When the CDR data come out, I’ll have part 2 of this post—focusing on the colleges that are subject to sanctions and what that means for current and future accountability systems.

Testimony to the Advisory Committee on Student Financial Assistance

Below is a copy of my September 12, 2014 testimony at the Advisory Committee on Student Financial Assistance’s hearing regarding the Postsecondary Institution Ratings System (PIRS):

Good morning, members of the Advisory Committee on Student Financial Assistance, Department of Education officials, and other guests. My name is Robert Kelchen and I am an assistant professor in the Department of Education Leadership, Management and Policy at Seton Hall University and the methodologist for Washington Monthly magazine’s annual college rankings. All opinions expressed in this testimony are my own, and I thank the Committee for the opportunity to present.

I am focusing my testimony on PIRS as an accountability mechanism, as that appears to be the Obama Administration’s stated goal of developing ratings. A student-friendly rating tool can have value, but I am confident that third parties can use the Department’s data to develop a better tool. The Department should not simultaneously develop a consumer-oriented ratings system, nor should they release a draft of PIRS without providing information about where colleges stand under the proposed system. I am also not taking an opinion on the utility of PIRS as an accountability measure, as the value of the system depends on details that have not yet been decided.

The Department has a limited number of potential choices for metrics in PIRS regarding access, affordability, and outcomes. While I will submit comments on a range of metrics for the record, I would like to discuss earnings metrics today. In order to not harm colleges that educate large numbers of teachers, social workers, and others who have important but lower-salary jobs, I encourage the Department to adopt an earnings metric indexed to federal poverty guideline. For example, the cutoff could be 150% of the federal poverty line for a family of two, or roughly $23,000 per year.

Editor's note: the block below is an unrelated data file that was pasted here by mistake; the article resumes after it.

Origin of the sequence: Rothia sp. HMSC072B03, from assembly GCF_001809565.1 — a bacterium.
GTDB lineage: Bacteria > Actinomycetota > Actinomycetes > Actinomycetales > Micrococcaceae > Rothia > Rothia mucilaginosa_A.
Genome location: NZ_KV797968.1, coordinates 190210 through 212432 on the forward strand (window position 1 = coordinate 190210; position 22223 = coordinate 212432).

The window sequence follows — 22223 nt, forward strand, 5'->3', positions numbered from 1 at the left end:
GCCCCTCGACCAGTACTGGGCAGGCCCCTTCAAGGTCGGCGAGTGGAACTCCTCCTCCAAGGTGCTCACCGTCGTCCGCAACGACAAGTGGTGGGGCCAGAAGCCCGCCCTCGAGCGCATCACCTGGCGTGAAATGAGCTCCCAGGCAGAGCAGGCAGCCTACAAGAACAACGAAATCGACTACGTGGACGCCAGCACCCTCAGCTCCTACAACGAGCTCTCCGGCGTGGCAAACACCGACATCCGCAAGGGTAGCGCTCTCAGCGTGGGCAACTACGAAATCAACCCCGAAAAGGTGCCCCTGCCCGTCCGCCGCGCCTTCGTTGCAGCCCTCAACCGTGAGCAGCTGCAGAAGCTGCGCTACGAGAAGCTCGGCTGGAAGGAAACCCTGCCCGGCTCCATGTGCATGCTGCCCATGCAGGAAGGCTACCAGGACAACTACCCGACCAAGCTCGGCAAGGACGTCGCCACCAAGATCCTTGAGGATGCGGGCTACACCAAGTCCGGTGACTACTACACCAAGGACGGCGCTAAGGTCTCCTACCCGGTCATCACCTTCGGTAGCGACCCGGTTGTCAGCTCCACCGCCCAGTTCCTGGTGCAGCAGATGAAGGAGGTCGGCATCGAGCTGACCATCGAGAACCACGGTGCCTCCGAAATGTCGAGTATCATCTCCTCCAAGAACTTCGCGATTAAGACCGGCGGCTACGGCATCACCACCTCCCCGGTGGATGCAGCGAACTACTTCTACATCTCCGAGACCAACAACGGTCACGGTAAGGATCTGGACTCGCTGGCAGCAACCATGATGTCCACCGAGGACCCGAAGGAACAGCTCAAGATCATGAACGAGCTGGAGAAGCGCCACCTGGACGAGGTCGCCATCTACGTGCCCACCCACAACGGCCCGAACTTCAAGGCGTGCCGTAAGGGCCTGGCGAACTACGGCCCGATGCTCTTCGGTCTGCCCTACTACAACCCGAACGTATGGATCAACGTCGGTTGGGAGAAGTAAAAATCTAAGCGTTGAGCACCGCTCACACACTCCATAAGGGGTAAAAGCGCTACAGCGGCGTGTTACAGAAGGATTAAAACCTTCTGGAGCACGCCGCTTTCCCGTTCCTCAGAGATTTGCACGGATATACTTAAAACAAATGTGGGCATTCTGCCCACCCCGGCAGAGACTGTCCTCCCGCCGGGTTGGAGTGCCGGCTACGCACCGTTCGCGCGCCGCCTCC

There are a number of methodological decisions that the Department must make in developing PIRS. I focus on five in this testimony.

The first decision is whether to classify colleges into peer groups. While supporters of the idea state it is necessary in order to have more fair comparisons of similar colleges, I do not feel this is necessary in a well-designed accountability system. I suggest combining all four-year institutions into one group and then separating two-year institutions based on whether more associate’s degrees or certificates were awarded, as this distinction affects graduation rates.

Instead of placing colleges into peer groups, some outcomes should be adjusted for inputs such as student characteristics and selectivity. This partially controls for important differences across colleges that are correlated with outcomes, providing an estimate of a college’s “value-added” to students. But colleges should also be held to minimum outcome standards (such as a 25% graduation rate) in addition to minimum value-added standards.